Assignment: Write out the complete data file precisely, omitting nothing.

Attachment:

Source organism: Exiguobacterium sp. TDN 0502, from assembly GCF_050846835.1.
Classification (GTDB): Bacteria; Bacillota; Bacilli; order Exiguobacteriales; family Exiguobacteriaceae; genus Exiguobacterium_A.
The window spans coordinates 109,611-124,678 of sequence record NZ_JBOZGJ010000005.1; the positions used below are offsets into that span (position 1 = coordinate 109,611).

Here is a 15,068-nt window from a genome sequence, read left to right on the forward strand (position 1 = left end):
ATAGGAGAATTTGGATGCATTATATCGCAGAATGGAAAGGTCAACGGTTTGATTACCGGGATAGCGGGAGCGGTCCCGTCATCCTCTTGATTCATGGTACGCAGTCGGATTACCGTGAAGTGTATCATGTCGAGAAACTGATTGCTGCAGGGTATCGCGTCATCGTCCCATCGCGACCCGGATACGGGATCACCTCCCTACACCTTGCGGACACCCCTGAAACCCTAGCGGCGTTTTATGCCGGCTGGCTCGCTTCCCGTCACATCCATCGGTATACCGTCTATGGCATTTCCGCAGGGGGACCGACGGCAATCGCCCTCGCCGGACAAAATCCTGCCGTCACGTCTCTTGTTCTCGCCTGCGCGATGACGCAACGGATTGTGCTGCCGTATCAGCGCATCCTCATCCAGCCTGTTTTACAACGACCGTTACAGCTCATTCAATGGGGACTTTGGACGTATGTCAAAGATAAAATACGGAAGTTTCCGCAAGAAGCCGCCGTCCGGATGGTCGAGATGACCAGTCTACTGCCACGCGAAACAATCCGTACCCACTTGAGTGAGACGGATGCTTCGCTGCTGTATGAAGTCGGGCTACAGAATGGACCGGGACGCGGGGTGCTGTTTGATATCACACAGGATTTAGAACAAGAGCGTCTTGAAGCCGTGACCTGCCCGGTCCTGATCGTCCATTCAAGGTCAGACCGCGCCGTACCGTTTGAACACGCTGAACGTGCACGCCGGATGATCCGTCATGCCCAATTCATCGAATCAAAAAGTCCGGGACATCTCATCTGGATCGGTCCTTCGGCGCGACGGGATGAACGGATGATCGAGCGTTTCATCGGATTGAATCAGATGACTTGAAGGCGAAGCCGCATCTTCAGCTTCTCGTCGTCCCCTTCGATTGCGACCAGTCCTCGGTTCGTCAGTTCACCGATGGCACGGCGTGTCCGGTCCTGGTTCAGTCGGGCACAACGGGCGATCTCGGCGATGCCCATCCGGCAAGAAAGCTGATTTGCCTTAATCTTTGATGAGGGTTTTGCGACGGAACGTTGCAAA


Source organism: Exiguobacterium sp. TDN 0502, from assembly GCF_050846835.1.
Classification (GTDB): Bacteria; Bacillota; Bacilli; order Exiguobacteriales; family Exiguobacteriaceae; genus Exiguobacterium_A.
The window spans coordinates 109,611-124,678 of sequence record NZ_JBOZGJ010000005.1; the positions used below are offsets into that span (position 1 = coordinate 109,611).

Here is a 15,068-nt window from a genome sequence, read left to right on the forward strand (position 1 = left end):
ATAGGAGAATTTGGATGCATTATATCGCAGAATGGAAAGGTCAACGGTTTGATTACCGGGATAGCGGGAGCGGTCCCGTCATCCTCTTGATTCATGGTACGCAGTCGGATTACCGTGAAGTGTATCATGTCGAGAAACTGATTGCTGCAGGGTATCGCGTCATCGTCCCATCGCGACCCGGATACGGGATCACCTCCCTACACCTTGCGGACACCCCTGAAACCCTAGCGGCGTTTTATGCCGGCTGGCTCGCTTCCCGTCACATCCATCGGTATACCGTCTATGGCATTTCCGCAGGGGGACCGACGGCAATCGCCCTCGCCGGACAAAATCCTGCCGTCACGTCTCTTGTTCTCGCCTGCGCGATGACGCAACGGATTGTGCTGCCGTATCAGCGCATCCTCATCCAGCCTGTTTTACAACGACCGTTACAGCTCATTCAATGGGGACTTTGGACGTATGTCAAAGATAAAATACGGAAGTTTCCGCAAGAAGCCGCCGTCCGGATGGTCGAGATGACCAGTCTACTGCCACGCGAAACAATCCGTACCCACTTGAGTGAGACGGATGCTTCGCTGCTGTATGAAGTCGGGCTACAGAATGGACCGGGACGCGGGGTGCTGTTTGATATCACACAGGATTTAGAACAAGAGCGTCTTGAAGCCGTGACCTGCCCGGTCCTGATCGTCCATTCAAGGTCAGACCGCGCCGTACCGTTTGAACACGCTGAACGTGCACGCCGGATGATCCGTCATGCCCAATTCATCGAATCAAAAAGTCCGGGACATCTCATCTGGATCGGTCCTTCGGCGCGACGGGATGAACGGATGATCGAGCGTTTCATCGGATTGAATCAGATGACTTGAAGGCGAAGCCGCATCTTCAGCTTCTCGTCGTCCCCTTCGATTGCGACCAGTCCTCGGTTCGTCAGTTCACCGATGGCACGGCGTGTCCGGTCCTGGTTCAGTCGGGCACAACGGGCGATCTCGGCGATGCCCATCCGGCAAGAAAGCTGATTTGCCTTAATCTTTGATGAGGGTTTTGCGACGGAACGTTGCAAA